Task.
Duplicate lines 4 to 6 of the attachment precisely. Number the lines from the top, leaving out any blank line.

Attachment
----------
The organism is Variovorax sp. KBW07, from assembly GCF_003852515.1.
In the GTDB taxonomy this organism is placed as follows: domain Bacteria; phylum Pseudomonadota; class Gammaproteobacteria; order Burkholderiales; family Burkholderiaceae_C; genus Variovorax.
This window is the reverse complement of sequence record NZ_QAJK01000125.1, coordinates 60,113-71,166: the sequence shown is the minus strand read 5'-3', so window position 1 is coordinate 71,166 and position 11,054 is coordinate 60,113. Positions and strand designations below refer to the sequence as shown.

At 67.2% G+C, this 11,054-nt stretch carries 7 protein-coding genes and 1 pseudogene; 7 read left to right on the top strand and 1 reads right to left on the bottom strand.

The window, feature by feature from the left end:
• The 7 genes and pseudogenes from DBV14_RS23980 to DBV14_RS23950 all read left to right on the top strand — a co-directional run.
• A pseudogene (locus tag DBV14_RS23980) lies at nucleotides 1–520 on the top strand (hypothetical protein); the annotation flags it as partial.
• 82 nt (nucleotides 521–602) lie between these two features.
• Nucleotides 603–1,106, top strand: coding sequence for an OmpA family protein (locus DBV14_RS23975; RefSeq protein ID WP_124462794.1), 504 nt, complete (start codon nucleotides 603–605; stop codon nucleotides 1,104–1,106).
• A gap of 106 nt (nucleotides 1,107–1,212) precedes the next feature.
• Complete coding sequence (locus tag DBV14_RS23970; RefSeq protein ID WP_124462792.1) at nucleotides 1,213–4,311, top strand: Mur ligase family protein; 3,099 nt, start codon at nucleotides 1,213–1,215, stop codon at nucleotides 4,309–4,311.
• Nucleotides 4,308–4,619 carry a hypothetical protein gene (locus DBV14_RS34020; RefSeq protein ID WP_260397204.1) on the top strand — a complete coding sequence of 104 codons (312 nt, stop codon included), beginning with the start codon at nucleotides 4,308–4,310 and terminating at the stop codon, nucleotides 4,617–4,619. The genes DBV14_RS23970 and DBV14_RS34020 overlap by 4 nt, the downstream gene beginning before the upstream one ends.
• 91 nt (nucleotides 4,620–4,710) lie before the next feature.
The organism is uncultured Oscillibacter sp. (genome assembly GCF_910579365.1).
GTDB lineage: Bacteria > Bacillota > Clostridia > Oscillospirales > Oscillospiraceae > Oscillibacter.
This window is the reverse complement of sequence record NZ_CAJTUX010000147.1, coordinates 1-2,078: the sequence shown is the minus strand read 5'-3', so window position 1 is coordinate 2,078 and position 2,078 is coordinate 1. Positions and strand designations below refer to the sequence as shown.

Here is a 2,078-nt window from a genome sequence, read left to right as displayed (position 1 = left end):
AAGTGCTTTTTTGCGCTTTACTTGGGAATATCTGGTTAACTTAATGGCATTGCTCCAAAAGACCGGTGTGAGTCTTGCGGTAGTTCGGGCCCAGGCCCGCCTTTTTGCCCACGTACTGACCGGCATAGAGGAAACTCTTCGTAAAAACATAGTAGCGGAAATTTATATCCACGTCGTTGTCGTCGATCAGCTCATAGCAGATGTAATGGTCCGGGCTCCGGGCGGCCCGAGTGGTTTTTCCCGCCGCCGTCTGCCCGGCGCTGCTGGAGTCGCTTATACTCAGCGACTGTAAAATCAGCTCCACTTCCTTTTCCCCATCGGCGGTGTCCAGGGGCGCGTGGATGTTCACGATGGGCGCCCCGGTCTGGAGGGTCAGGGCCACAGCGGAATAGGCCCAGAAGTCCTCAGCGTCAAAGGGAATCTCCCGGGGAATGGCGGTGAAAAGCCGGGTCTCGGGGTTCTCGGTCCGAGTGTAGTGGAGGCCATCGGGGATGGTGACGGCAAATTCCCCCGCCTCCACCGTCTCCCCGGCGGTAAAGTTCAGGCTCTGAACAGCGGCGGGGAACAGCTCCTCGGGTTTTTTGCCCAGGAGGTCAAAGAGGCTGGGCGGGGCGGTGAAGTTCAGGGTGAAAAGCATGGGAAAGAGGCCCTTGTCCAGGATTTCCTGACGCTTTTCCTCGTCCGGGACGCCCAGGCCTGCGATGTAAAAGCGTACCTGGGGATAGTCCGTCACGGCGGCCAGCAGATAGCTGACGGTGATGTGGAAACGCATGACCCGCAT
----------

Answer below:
At 67.2% G+C, this 11,054-nt stretch carries 7 protein-coding genes and 1 pseudogene; 7 read left to right on the top strand and 1 reads right to left on the bottom strand.

The window, feature by feature from the left end:
• The 7 genes and pseudogenes from DBV14_RS23980 to DBV14_RS23950 all read left to right on the top strand — a co-directional run.